I've been tabling at anime conventions for several years - starting at a little tiny convention called Ikasucon in Cincinnati, OH back in high school (2002?) and for a while hitting four or five cons a year.  In college without a car, con going became more difficult, though I did have friends that went, and once I started my full-time illustration job in Toledo, it was annoying to get fridays off to go to cons, especially if they were any distance away.  I still did an occasional convention, but nothing like I did in high school.  Looking back to how I handled conventions, though, things were different then.  Now, 95% of all artists have a pvc or wire frame stand of some kind over their table to hang their artwork from.  They've become more of a drive through booth, where you go up to a small window, pick a print, and pay. Back in the earlier 00's, it was unusual for people (at the cons I visited, which were admittedly smaller cons) to have even a banner.  Now, even that banner doesn't generate enough interest for people to come look at your table.

Admittedly, I think I also pulled more of a profit because I was capitalizing on the manga boom.  1998 really marked when anime and manga took off in the US, and as tokyopop and viz experimented with formatting manga and bringing them to the US, I was there with not only fanart, but colorful art that appealed to the 'high school emo.'  As the market became oversaturated, I stopped going (no correlation, it just happened to be when I got into college), and in the late 2000's, the market really declined, whether due to the availability of torrents and fansubs and free online scanlations, or just due to a lack of interest.

Now, the next generation of manga kids are used to this availability - with high speed internet, they can read all their favorite series online through a multitude of websites, and because of webcomics, they just expect things to be free - their parents give them money, they don't see that this is our job, how we have to pay the bills.  They're hypercaffinated, ADHD, and probably just like us when we were 14.

In conclusion, I have no idea what to do with cons.  One of my professors asked how I was networking online, and I was like . . . "uh, deviantart?"  But DA hasn't done much for me - I have 80K pageviews, but when it comes to commissions, I've had a grand total of 2 people who aren't my friends want stuff from me.  When it comes to prints, absolutely zero.  Whey I try to promote my stuff or sell it on other sites, no one bites.  Spitfire got featured on Drunk Duck, yet I still couldn't get people to buy ANY copies of the book.

I love art, and I'm not QUITE ready to give it up yet, but its becoming a hobby I'm paying 60K a year to learn to do better, and I just can't do that.


Seras Winterblood said...

Stumbled across your blog while looking for more of your art actually - I'm really sorry to hear that you had a lousy time at Otakon 2011 and I just wanted to let you know that the illustration you did for me really made my weekend. I go to Otakon every year to find one artist I think has the style to capture what's in my mind's eye - and this year you were it.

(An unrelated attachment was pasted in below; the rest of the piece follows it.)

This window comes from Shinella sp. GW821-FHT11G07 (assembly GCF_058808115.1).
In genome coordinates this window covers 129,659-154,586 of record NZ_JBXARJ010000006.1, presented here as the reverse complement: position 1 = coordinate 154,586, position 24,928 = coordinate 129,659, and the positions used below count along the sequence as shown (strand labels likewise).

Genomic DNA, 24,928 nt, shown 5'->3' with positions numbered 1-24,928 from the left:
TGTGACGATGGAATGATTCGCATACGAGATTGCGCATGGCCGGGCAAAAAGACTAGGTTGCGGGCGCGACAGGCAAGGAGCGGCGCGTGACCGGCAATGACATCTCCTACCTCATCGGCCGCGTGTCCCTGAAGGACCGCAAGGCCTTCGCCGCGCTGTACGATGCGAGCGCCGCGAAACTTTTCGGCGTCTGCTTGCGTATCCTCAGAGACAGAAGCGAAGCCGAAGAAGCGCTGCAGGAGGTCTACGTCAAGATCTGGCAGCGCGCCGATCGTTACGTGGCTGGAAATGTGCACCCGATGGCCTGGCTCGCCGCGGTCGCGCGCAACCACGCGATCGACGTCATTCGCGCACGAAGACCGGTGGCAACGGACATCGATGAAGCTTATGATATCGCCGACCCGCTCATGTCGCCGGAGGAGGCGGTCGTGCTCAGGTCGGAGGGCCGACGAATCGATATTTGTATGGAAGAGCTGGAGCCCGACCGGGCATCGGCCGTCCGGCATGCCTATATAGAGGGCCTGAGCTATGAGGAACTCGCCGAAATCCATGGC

I know I'm just some random from the internet, but I hope this gives you some encouragement because you're really talented and it would be a damn shame if you gave up!

Best Wishes,
- Monica

Julie Jet said...

When talking to other people out here who do art for a living, they all understand that artists (including filmmakers) are often ripped off, because people don't want to pay for us. I think only other artists ever understand that concept.

I really don't think cons are the place for you, and it comes from the fact that your style has developed beyond anime, into something unique, and that's not what people at cons want. When I came to see you at a con a few years ago, the people there scared me. Not in a they're going to kill me way, but in they're the kind of people that will want to pump you full of sugar and caffeine and then run around screaming until your ears bleed and your throat is raw. They jump from one thing to another with no appreciation of anything. It's like they're all on speed or X. That's not the place for real art-because no one there cares to stop their speed-party long enough to look or care.

Not sure how to tell you how to network, because you're probably doing a better job of it than me as is.

I do recommend, however, looking into doing things like storyboarding and concept art. There are quite a few pre-vis houses out here that I think you'd do well at. Sure, it may not be exactly what you want, but it'd pay the bills so you could draw your own comics without outside funding to get them going. I'm not saying come live out here with me, just to look into pre-vis.

But what do I know; I was a film major.

Ellehcore said...

:O I love your work! And I can't wait to pay you for the commission mat design! I will deffs link you and promote you when I get it printed! ;D

(Also at cons in Australia (even the biggest ones) the freelance artist alley booths sound like the ones you are more used to with maybe a banner... perhaps come to Australia? (lol jks))